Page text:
Food for Thought

"Feast" at Blaffer Art Museum

Catherine D. Anspon
October 01, 2013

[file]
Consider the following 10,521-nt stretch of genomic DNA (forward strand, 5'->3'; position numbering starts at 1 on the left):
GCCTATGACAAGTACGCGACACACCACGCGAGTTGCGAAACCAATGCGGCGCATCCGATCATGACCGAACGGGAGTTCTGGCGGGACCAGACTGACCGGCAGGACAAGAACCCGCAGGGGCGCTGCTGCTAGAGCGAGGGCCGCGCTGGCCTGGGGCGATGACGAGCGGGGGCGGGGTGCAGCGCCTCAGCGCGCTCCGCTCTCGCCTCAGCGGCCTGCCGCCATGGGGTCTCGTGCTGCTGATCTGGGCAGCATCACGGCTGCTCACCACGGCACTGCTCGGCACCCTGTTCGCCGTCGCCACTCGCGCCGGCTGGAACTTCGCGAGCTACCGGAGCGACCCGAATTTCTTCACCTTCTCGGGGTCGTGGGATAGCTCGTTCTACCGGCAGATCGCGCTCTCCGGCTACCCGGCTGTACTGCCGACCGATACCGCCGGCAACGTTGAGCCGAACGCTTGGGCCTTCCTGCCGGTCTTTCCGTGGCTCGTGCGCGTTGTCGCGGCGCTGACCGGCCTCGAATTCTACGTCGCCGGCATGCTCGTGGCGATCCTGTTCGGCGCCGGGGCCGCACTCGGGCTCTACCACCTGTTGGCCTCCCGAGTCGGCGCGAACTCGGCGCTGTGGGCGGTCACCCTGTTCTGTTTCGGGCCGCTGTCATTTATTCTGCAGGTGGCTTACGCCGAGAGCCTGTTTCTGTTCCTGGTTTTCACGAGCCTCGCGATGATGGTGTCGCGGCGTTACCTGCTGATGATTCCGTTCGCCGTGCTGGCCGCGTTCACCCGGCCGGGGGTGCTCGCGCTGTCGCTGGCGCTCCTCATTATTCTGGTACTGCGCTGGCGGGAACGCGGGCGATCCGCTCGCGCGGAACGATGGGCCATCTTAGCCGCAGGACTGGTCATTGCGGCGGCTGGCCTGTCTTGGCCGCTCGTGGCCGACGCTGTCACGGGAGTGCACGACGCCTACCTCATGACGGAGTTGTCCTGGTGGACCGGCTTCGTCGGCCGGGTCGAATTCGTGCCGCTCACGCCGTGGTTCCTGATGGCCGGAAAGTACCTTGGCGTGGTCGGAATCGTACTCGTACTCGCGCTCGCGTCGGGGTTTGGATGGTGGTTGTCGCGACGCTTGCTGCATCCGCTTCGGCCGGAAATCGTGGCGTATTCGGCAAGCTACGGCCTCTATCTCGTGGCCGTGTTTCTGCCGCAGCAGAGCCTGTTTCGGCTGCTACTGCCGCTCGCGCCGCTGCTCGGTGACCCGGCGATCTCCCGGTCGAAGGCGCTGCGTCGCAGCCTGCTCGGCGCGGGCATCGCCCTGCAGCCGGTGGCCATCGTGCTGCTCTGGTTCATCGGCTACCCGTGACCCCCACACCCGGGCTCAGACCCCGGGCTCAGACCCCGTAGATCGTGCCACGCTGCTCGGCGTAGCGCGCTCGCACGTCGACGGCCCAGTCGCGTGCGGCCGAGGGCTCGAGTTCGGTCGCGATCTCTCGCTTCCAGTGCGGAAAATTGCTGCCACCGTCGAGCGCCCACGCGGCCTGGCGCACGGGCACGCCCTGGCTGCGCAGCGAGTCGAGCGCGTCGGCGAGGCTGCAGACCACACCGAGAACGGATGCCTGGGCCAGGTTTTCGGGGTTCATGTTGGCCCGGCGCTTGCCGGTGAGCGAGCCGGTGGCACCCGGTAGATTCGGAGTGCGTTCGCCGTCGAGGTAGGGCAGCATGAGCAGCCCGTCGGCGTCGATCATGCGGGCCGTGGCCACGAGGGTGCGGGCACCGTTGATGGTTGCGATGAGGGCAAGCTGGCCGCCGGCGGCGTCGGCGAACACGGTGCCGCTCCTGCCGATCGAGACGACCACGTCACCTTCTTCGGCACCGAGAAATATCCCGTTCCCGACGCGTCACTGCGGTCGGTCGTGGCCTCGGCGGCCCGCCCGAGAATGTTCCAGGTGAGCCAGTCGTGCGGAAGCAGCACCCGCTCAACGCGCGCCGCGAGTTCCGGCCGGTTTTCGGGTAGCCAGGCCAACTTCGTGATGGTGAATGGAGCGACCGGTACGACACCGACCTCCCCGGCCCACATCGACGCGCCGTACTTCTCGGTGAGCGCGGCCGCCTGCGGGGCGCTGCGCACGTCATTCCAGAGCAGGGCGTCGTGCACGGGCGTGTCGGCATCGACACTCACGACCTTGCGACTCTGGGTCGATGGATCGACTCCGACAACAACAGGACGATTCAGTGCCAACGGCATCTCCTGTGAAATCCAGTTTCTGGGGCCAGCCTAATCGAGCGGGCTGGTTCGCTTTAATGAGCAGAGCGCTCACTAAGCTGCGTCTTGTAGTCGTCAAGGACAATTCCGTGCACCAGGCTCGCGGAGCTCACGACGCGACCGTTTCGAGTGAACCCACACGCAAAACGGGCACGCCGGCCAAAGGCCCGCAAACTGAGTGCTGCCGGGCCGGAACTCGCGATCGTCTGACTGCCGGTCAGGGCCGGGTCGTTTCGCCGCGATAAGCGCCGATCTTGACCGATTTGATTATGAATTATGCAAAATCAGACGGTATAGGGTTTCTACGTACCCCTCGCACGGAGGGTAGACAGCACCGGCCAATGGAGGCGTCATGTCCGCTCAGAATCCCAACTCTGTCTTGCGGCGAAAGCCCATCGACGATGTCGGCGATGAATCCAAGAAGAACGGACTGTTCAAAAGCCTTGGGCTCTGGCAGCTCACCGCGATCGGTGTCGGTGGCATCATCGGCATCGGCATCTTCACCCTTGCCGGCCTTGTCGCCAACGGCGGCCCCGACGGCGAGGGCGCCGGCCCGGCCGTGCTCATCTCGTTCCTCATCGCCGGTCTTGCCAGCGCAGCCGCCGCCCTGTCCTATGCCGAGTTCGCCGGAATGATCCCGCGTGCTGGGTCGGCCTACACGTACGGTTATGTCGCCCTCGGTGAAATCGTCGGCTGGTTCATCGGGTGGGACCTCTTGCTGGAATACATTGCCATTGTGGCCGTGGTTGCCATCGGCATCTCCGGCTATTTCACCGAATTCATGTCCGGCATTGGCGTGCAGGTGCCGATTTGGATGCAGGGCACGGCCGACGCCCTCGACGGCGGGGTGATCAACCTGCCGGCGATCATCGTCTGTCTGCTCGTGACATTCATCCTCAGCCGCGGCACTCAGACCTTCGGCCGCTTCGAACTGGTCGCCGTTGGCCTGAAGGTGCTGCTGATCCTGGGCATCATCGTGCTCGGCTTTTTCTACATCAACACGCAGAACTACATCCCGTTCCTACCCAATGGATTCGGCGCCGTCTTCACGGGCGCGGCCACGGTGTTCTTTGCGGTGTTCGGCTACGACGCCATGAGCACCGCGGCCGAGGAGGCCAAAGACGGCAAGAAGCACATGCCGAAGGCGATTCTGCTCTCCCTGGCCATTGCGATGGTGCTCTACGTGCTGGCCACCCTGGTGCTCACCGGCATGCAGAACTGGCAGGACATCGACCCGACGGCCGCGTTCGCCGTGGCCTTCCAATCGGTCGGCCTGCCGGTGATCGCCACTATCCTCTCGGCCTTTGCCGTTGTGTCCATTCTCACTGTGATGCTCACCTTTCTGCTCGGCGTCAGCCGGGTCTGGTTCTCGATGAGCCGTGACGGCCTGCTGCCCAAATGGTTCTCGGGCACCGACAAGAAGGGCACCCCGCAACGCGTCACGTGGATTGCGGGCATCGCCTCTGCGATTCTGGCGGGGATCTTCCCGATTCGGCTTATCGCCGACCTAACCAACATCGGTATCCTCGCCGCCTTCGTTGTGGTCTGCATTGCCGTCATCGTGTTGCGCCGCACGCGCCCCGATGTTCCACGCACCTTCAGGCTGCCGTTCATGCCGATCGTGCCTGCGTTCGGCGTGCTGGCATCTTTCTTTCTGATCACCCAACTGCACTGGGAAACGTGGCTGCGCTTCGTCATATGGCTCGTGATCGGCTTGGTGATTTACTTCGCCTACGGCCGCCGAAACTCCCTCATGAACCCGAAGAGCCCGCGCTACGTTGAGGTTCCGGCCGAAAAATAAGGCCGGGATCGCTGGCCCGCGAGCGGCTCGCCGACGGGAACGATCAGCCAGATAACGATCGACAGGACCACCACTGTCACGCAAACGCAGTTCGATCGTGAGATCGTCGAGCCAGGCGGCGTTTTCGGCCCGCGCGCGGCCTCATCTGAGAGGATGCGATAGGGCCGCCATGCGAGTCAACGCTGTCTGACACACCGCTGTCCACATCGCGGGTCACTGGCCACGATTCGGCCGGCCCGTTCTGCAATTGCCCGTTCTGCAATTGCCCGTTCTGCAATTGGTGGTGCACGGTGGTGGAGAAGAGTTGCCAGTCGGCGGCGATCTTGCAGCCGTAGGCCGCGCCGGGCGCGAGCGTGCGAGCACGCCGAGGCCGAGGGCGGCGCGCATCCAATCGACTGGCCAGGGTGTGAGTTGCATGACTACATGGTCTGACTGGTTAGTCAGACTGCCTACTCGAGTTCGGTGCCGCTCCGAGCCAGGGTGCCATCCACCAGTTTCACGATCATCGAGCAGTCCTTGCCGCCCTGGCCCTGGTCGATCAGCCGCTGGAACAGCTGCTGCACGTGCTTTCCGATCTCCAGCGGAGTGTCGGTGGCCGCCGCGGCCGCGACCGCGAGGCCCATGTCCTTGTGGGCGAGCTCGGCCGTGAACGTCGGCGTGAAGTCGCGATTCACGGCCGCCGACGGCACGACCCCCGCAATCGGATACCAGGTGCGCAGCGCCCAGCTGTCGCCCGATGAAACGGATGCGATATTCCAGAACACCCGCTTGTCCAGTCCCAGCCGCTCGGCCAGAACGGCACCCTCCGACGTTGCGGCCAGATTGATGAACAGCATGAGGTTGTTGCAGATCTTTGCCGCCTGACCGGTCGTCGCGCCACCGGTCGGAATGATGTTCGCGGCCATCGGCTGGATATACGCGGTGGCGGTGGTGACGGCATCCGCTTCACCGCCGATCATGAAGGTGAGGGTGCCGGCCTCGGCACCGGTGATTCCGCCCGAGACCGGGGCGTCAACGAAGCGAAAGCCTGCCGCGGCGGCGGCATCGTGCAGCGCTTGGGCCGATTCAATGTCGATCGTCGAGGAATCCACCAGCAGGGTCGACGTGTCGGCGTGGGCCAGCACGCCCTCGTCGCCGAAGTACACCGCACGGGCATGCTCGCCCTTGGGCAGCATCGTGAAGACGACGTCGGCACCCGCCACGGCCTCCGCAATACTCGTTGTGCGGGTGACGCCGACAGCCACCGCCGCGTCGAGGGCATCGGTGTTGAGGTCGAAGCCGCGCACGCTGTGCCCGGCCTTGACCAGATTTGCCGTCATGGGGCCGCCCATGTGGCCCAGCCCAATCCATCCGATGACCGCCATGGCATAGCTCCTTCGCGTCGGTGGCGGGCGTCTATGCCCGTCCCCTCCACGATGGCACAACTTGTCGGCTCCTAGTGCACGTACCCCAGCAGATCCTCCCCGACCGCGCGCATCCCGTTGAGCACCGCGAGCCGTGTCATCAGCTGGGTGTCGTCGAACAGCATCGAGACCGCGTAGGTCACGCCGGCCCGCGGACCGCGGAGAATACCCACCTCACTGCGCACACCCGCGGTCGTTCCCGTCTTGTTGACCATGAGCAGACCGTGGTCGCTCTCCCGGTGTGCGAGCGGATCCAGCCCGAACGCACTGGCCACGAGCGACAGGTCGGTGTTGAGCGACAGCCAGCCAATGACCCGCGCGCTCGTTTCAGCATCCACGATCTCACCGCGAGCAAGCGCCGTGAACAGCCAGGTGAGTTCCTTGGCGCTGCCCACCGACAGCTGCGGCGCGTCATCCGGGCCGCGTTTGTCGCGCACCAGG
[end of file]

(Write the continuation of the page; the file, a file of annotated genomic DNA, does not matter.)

Two exhibitions this season remind us of the creative interconnectivity between cooking and art-making, fine dining and savoring a blockbuster exhibition. We can’t wait for “Feast: Radical Hospitality in Contemporary Art” at the Blaffer Art Museum (September 6 – December 7). Not since Jennifer Rubell served porridge at Art Basel Miami Beach have we been so captivated by the melding of the culinary and visual arts. Stay tuned for a recipe from the Blaffer curatorial kitchen, which adds local ingredients to the traveling show whipped up by the Smart Museum of Art at the University of Chicago. We’re taken with the historical aspect of “Feast,” which begins in the 1930s and moves forward, but above all, the performances, which include a gingerbread surprise staged by Nigerian-born, London-based Mary Evans that probes the history of slavery via food. Other gastronomic high points include the enactment of Tom Marioni’s salon The Act of Drinking Beer with Friends is the Highest Form of Art (1970-present), complete with guest bartenders at the Blaffer throughout the run of the exhibition and the performance of Lee Mingwei’s tasty participatory The Dining Project. There’s even a roving video filmed by Houston-based Gabriel Martinez, with the artist and guests mapping Houston’s most delish taquerias. Later in the season, the culinary and canvases collide at the Art Institute of Chicago, when “Art and Appetite” stirs up a look at the rendering of glorious food and dinner parties throughout the history of American art, from Raphaelle Peale and Gerald Murphy through Wayne Thiebaud, plus a special PA by the Holy Grail of American paintings, Nighthawks by Edward Hopper (November 12 ­– January 27, 2014).;